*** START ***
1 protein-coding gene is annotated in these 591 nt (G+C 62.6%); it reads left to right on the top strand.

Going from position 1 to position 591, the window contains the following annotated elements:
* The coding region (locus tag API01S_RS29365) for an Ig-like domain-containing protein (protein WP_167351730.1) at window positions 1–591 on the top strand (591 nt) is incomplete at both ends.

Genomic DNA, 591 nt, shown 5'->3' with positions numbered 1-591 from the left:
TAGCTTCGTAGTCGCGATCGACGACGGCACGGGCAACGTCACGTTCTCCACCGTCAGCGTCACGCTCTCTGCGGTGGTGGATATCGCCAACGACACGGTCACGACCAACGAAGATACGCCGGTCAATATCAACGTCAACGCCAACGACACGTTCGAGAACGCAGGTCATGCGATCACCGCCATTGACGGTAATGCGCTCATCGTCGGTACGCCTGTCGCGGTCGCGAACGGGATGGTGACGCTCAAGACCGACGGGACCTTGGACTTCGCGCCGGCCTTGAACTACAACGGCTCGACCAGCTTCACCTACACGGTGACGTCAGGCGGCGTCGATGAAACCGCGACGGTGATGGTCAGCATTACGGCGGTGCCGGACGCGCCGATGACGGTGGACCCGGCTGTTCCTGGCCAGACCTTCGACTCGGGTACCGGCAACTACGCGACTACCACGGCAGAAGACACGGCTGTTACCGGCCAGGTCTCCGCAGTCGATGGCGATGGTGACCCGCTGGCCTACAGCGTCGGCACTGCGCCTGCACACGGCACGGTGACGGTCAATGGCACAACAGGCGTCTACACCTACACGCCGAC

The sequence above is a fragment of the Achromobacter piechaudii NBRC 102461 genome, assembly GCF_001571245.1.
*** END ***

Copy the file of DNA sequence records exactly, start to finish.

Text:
1 protein-coding gene is annotated in these 591 nt (G+C 62.6%); it reads left to right on the top strand.

Going from position 1 to position 591, the window contains the following annotated elements:
* The coding region (locus tag API01S_RS29365) for an Ig-like domain-containing protein (protein WP_167351730.1) at window positions 1–591 on the top strand (591 nt) is incomplete at both ends.

Genomic DNA, 591 nt, shown 5'->3' with positions numbered 1-591 from the left:
TAGCTTCGTAGTCGCGATCGACGACGGCACGGGCAACGTCACGTTCTCCACCGTCAGCGTCACGCTCTCTGCGGTGGTGGATATCGCCAACGACACGGTCACGACCAACGAAGATACGCCGGTCAATATCAACGTCAACGCCAACGACACGTTCGAGAACGCAGGTCATGCGATCACCGCCATTGACGGTAATGCGCTCATCGTCGGTACGCCTGTCGCGGTCGCGAACGGGATGGTGACGCTCAAGACCGACGGGACCTTGGACTTCGCGCCGGCCTTGAACTACAACGGCTCGACCAGCTTCACCTACACGGTGACGTCAGGCGGCGTCGATGAAACCGCGACGGTGATGGTCAGCATTACGGCGGTGCCGGACGCGCCGATGACGGTGGACCCGGCTGTTCCTGGCCAGACCTTCGACTCGGGTACCGGCAACTACGCGACTACCACGGCAGAAGACACGGCTGTTACCGGCCAGGTCTCCGCAGTCGATGGCGATGGTGACCCGCTGGCCTACAGCGTCGGCACTGCGCCTGCACACGGCACGGTGACGGTCAATGGCACAACAGGCGTCTACACCTACACGCCGAC

The sequence above is a fragment of the Achromobacter piechaudii NBRC 102461 genome, assembly GCF_001571245.1.